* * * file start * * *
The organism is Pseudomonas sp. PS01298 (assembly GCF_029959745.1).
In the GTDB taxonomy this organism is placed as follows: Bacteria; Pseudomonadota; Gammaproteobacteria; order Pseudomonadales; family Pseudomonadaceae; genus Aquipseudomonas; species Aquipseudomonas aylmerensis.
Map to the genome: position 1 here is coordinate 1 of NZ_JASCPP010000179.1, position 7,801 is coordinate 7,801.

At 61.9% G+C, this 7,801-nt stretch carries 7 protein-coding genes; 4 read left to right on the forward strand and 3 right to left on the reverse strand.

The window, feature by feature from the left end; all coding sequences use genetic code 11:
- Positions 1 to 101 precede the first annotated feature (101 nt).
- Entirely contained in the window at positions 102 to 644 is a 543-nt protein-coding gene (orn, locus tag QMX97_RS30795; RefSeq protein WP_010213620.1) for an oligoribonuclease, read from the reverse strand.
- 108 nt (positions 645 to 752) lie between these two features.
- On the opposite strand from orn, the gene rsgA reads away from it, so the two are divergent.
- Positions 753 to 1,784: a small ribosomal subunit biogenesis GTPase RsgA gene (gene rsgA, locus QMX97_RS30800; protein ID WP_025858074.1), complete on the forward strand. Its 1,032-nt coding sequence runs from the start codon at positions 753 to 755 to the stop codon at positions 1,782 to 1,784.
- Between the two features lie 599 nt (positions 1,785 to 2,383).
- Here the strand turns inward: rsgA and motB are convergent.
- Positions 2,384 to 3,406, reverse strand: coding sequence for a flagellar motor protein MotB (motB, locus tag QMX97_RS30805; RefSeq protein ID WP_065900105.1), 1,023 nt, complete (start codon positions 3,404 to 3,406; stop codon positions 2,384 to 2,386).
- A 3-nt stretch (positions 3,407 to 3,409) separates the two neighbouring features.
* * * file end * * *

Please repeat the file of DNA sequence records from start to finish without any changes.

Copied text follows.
The organism is Pseudomonas sp. PS01298 (assembly GCF_029959745.1).
In the GTDB taxonomy this organism is placed as follows: Bacteria; Pseudomonadota; Gammaproteobacteria; order Pseudomonadales; family Pseudomonadaceae; genus Aquipseudomonas; species Aquipseudomonas aylmerensis.
Map to the genome: position 1 here is coordinate 1 of NZ_JASCPP010000179.1, position 7,801 is coordinate 7,801.

At 61.9% G+C, this 7,801-nt stretch carries 7 protein-coding genes; 4 read left to right on the forward strand and 3 right to left on the reverse strand.

The window, feature by feature from the left end; all coding sequences use genetic code 11:
- Positions 1 to 101 precede the first annotated feature (101 nt).
- Entirely contained in the window at positions 102 to 644 is a 543-nt protein-coding gene (orn, locus tag QMX97_RS30795; RefSeq protein WP_010213620.1) for an oligoribonuclease, read from the reverse strand.
- 108 nt (positions 645 to 752) lie between these two features.
- On the opposite strand from orn, the gene rsgA reads away from it, so the two are divergent.
- Positions 753 to 1,784: a small ribosomal subunit biogenesis GTPase RsgA gene (gene rsgA, locus QMX97_RS30800; protein ID WP_025858074.1), complete on the forward strand. Its 1,032-nt coding sequence runs from the start codon at positions 753 to 755 to the stop codon at positions 1,782 to 1,784.
- Between the two features lie 599 nt (positions 1,785 to 2,383).
- Here the strand turns inward: rsgA and motB are convergent.
- Positions 2,384 to 3,406, reverse strand: coding sequence for a flagellar motor protein MotB (motB, locus tag QMX97_RS30805; RefSeq protein ID WP_065900105.1), 1,023 nt, complete (start codon positions 3,404 to 3,406; stop codon positions 2,384 to 2,386).
- A 3-nt stretch (positions 3,407 to 3,409) separates the two neighbouring features.